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Needy Taita Towett’s son seeks President’s audience

David Kipn’getich Towett posing for a photo with his eldest daughter, Viola Chepkoech who dropped out of Moi University in 2013 for lack of fees where she was pursuing a Bachelor’s degree in Education. Photo by KNA.
David Kipn’getich Towett posing for a photo at an undisclosed location in Kericho during heydays. The photo was taken when he was 40 years. Photo by KNA.

The  son to former veteran politician and Education Minister, the late Dr. Taita Towett who is living in abject poverty has appealed to President Uhuru Kenyatta to come to his rescue.

David Kipngetich Towett, 58, who attended the prestigious St Mary’s Primary School in Nairobi together with President Uhuru Kenyatta hopes that the President will retrieve him from the hell of poverty he is currently in which will in turn enable him offer a decent life to his eight children some who have dropped out of school due to lack of school fees.

Kipngetich said he had big dreams of walking in the footsteps of his eloquent and generous father who took him to USA for a period of two years (1963-1964) where he attended kindergarten while his late father was furthering his studies.

Back home in Kenya in 1964, the senior Towet enrolled him at St. Mary’s Primary School where he met President Uhuru Kenyatta while in class four.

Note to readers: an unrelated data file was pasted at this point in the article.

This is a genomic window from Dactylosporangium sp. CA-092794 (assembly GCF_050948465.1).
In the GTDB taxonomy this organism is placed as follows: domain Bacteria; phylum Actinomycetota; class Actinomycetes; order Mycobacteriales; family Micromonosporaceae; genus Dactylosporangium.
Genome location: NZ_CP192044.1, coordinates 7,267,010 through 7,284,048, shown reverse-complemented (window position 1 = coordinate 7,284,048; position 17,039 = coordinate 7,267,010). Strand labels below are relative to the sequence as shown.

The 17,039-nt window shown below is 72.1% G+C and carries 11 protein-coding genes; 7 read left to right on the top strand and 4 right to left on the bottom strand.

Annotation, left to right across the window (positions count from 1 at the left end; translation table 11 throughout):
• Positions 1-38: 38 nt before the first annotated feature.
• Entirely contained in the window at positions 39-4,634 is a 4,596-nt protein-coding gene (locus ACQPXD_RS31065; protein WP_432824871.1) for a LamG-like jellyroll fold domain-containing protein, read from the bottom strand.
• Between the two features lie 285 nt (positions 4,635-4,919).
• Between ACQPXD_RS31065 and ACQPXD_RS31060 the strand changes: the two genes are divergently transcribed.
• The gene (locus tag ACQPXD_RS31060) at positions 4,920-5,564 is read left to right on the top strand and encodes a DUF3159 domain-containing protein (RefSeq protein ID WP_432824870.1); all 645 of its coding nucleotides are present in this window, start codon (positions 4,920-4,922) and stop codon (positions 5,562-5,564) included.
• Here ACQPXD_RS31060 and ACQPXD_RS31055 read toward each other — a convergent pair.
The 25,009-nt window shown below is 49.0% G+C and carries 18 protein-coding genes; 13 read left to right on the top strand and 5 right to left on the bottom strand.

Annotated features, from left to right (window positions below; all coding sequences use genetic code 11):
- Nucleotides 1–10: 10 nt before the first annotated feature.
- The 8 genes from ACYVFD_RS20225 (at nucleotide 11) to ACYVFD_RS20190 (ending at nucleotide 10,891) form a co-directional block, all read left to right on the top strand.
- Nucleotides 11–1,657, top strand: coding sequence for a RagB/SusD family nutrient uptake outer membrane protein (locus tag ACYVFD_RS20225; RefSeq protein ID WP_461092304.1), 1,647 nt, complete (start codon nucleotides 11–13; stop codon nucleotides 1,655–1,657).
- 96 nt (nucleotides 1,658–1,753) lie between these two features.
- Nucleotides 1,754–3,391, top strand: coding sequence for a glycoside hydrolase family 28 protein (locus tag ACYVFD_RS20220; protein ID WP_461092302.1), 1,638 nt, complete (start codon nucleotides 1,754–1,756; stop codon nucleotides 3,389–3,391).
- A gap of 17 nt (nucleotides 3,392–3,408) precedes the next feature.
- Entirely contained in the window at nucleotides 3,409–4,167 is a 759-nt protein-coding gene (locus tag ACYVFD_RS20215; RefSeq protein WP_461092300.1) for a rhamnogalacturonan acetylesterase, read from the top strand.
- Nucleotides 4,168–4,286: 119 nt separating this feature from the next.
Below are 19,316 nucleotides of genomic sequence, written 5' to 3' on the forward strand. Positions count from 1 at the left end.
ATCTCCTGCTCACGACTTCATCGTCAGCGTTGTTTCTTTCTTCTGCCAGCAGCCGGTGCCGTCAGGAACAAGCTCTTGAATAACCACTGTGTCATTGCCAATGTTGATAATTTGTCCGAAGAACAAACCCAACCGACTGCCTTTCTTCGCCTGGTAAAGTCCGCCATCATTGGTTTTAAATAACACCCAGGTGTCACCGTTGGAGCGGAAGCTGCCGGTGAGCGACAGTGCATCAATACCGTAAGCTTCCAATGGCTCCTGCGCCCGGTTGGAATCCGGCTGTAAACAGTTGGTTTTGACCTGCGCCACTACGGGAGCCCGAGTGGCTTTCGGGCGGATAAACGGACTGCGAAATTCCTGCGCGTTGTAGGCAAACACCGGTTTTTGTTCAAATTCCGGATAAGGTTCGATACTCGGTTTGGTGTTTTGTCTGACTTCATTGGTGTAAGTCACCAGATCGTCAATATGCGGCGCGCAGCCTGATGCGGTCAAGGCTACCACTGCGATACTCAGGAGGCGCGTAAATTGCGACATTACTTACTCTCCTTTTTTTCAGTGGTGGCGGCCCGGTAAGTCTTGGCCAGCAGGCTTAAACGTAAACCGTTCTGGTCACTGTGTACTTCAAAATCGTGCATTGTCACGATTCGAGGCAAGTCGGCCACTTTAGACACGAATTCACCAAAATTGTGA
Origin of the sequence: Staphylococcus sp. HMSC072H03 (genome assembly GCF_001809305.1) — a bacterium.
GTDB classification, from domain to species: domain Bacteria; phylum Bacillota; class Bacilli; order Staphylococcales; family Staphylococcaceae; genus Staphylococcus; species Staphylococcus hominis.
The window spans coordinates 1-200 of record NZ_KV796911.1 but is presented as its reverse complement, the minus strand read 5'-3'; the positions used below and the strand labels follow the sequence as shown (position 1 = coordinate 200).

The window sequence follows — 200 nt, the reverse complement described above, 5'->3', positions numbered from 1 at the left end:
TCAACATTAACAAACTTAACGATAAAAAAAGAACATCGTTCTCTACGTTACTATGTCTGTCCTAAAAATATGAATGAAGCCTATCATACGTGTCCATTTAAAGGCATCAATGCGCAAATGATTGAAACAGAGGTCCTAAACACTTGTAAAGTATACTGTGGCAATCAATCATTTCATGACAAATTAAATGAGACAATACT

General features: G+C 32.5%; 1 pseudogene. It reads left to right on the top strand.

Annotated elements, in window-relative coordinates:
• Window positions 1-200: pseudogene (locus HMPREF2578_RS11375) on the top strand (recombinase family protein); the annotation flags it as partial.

He adds that he left the school that year to join Elburgon Primary School where he completed his primary school education as his late father moved to Kericho to pursue political ambitions in Sotik, Bomet County. He completed his secondary education at Taita Towett secondary school in Kericho in 1976.

He cherishes 1968 to 1969 years while at St. Mary’s Primary School, recalling the times he used to play and interact with Uhuru Kenyatta and other pupils most of whom were of European descent.

With glimmering eyes, Towett speaks of how he last met his classmate; President Uhuru Kenyatta three years ago in Kericho town. He said he managed to break through security details during the opening of Imarisha Kebbo plaza along Kericho -Nakuru highway on 9th December, 2016 to catch his eye on the Head of State.

The date still clear in his mind, he narrates that his action paid off though briefly as he got to talk to the President along the Kericho – Kisumu highway, near the entrance to Kericho County Commissioners offices where his motorcade had stopped briefly for him to address wananchi. But, he said he got cold feet after Uhuru directed him to enter one of the security escort vehicles. To this day, he regrets for not following the instruction from the President.

“I got nervous and found myself not moving despite talking to the President of the Republic face to face. I only have in possession a newspaper cutting of a photo by Taifa Leo that was taken showing me talking to the President. I regret for not entering his security motorcade as he had directed,” said Towett.